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Banished to the Backcountry

One week after the San Diego County Board of Supervisors conducted a two-hour hearing on an ordinance that regulates medical marijuana dispensaries in unincorporated areas of San Diego County, supervisors returned to the dais on June 30 for final approval of a new ordinance that would restrict pot stores from opening within 1000 feet of schools, churches, playgrounds, and residential areas and requires that operators pay $20,000 to the Sheriff's department to cover the added inspection and verification requirements needed to become licensed.

Proponents of medicinal marijuana objected to the regulations, claiming the new ordinance essentially banishes the pot shops to the backcountry and impedes patient's access to their medicine.

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After public comment, county staff commented on the allegations that the restrictions are another way to impose a moratorium on dispensaries.

"There have also been several claims of a 'de facto ban' and that the sites that we identified are not viable," said one county staffer before presenting satellite images of the permitted sites.

The slides showed images of industrial sites in Alpine near Interstate 8 and in industrial areas located outside Borrego, Julian, near a mining operation in Lakeside, and one in Campo. Several slides prompted chuckles from the crowd. In all, ten locations were shown to the board of supervisors.

"Our obligation is to identify an adequate number of sites and that those sites have reasonable access," said deputy director of planning and land use Jeff Murphy after staff's presentation. "We feel that these sites meet that criteria. We feel the industrial zones’ limits provide protection for the community. County counsel feels that this is a legally defensible ordinance."

Before county supervisors voted on the issue, supervisor Ron Roberts commented on the ordinance. "Yeah, after seeing that presentation...I am more convinced than ever that what we are doing is the wrong thing."

Roberts's statement was interrupted by applause from the crowd. County supervisors then voted on the ordinance. It passed 4 to 1, with Roberts the only one opposed.

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One week after the San Diego County Board of Supervisors conducted a two-hour hearing on an ordinance that regulates medical marijuana dispensaries in unincorporated areas of San Diego County, supervisors returned to the dais on June 30 for final approval of a new ordinance that would restrict pot stores from opening within 1000 feet of schools, churches, playgrounds, and residential areas and requires that operators pay $20,000 to the Sheriff's department to cover the added inspection and verification requirements needed to become licensed.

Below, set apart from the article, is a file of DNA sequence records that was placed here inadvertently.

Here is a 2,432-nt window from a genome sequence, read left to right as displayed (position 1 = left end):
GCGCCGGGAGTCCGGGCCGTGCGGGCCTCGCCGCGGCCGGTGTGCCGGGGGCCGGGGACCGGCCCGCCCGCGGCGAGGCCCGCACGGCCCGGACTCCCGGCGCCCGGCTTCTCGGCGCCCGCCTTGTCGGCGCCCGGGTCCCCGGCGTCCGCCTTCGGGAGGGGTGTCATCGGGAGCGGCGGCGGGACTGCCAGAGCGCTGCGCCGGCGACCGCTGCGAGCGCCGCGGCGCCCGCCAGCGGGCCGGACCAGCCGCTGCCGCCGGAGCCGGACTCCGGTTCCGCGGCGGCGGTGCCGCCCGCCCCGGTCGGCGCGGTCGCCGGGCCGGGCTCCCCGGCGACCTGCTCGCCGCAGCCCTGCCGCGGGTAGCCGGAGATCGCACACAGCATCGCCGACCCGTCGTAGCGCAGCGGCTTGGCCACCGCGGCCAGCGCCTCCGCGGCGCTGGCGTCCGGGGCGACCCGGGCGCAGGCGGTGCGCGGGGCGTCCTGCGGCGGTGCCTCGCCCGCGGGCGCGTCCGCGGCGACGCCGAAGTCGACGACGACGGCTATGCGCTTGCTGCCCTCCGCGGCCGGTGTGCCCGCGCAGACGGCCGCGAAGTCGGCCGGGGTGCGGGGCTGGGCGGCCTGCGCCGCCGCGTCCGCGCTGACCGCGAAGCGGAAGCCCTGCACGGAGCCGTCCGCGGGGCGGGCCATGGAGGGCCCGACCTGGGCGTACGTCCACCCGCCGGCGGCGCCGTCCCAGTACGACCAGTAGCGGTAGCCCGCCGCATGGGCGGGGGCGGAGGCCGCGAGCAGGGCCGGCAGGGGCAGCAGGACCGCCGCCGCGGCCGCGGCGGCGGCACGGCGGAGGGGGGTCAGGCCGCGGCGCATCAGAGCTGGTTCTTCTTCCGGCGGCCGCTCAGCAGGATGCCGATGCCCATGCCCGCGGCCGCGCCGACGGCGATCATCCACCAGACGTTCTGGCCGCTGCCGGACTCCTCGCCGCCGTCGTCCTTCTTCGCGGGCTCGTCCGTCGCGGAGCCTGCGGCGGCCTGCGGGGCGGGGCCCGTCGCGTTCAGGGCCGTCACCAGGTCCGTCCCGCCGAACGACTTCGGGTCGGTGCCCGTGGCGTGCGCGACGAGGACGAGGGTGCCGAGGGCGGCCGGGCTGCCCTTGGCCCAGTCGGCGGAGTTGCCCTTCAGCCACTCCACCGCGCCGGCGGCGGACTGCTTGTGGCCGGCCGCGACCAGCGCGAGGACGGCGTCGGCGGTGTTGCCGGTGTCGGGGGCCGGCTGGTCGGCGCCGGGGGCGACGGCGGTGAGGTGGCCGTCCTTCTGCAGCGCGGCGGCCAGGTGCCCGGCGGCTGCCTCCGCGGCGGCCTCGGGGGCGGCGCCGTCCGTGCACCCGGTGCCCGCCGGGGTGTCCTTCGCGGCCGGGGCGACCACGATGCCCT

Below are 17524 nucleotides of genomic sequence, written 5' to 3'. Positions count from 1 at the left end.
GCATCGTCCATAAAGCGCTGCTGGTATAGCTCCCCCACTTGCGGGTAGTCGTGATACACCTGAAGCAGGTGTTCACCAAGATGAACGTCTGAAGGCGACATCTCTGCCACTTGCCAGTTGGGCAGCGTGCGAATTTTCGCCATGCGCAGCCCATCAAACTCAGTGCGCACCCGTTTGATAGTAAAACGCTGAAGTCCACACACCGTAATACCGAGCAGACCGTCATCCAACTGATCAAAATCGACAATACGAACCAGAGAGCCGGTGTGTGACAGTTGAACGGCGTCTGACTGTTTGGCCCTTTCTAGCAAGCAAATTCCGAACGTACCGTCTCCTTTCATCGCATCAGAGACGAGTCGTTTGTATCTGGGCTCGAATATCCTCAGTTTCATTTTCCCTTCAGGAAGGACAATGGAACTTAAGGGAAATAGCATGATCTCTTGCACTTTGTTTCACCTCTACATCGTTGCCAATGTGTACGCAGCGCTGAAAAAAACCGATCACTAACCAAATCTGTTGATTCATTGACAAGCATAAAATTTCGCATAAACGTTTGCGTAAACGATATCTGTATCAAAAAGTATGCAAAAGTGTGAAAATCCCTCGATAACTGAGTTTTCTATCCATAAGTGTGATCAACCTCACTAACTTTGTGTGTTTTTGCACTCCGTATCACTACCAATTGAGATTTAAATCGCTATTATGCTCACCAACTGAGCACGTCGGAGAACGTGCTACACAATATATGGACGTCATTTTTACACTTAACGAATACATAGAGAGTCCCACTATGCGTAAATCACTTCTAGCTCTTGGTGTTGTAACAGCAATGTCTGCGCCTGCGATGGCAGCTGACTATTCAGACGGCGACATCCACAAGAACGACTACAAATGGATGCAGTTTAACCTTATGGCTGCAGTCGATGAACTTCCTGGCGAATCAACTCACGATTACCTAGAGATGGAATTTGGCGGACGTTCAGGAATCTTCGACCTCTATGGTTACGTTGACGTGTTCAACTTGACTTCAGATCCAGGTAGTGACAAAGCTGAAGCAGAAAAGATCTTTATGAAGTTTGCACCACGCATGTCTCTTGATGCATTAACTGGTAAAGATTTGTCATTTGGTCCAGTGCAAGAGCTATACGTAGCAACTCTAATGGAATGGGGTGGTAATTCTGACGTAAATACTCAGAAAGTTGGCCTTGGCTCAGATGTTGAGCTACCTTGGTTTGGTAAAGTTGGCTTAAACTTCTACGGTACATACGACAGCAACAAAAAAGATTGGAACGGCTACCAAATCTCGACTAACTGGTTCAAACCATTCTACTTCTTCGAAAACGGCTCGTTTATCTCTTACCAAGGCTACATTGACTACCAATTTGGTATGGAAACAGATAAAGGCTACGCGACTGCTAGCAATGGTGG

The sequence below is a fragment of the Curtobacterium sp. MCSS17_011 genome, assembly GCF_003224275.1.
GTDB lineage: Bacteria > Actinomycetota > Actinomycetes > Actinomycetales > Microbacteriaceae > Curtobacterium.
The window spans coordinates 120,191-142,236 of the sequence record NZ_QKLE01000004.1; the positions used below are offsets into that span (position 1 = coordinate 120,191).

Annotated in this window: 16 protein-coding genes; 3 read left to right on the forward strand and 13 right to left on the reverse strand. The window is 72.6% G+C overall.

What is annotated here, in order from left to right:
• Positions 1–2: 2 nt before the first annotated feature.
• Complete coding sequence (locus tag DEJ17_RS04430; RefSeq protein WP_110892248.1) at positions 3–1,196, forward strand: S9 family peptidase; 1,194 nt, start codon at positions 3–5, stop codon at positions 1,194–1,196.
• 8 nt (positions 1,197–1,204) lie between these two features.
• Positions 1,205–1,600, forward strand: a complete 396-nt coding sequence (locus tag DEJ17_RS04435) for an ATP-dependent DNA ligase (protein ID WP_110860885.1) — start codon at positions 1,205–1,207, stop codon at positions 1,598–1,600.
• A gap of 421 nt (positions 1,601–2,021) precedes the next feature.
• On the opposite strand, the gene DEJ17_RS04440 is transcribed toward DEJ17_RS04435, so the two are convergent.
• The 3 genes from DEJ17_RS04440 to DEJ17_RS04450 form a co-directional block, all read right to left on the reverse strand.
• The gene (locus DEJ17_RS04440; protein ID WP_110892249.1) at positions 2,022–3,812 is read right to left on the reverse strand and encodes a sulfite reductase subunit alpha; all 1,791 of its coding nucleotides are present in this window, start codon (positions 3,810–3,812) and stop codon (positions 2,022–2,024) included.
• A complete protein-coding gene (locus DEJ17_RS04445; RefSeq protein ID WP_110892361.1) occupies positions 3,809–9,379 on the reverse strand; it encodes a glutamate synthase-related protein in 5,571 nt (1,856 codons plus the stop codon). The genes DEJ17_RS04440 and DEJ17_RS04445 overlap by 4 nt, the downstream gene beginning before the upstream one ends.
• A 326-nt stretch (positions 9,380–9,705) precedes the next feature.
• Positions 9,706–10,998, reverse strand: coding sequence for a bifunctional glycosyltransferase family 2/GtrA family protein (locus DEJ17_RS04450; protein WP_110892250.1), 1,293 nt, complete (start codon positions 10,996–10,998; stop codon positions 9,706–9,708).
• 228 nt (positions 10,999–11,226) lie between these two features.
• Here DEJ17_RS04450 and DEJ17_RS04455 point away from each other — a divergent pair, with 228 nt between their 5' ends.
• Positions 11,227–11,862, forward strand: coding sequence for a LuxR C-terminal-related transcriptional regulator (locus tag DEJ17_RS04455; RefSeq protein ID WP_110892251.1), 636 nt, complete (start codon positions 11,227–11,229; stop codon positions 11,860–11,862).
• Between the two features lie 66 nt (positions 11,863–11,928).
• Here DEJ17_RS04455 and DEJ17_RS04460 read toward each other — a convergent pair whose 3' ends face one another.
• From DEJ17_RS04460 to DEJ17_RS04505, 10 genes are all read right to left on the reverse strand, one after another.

Proponents of medicinal marijuana objected to the regulations, claiming the new ordinance essentially banishes the pot shops to the backcountry and impedes patient's access to their medicine.

Sponsored
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After public comment, county staff commented on the allegations that the restrictions are another way to impose a moratorium on dispensaries.

"There have also been several claims of a 'de facto ban' and that the sites that we identified are not viable," said one county staffer before presenting satellite images of the permitted sites.

The slides showed images of industrial sites in Alpine near Interstate 8 and in industrial areas located outside Borrego, Julian, near a mining operation in Lakeside, and one in Campo. Several slides prompted chuckles from the crowd. In all, ten locations were shown to the board of supervisors.

"Our obligation is to identify an adequate number of sites and that those sites have reasonable access," said deputy director of planning and land use Jeff Murphy after staff's presentation. "We feel that these sites meet that criteria. We feel the industrial zones’ limits provide protection for the community. County counsel feels that this is a legally defensible ordinance."

Before county supervisors voted on the issue, supervisor Ron Roberts commented on the ordinance. "Yeah, after seeing that presentation...I am more convinced than ever that what we are doing is the wrong thing."

Roberts's statement was interrupted by applause from the crowd. County supervisors then voted on the ordinance. It passed 4 to 1, with Roberts the only one opposed.

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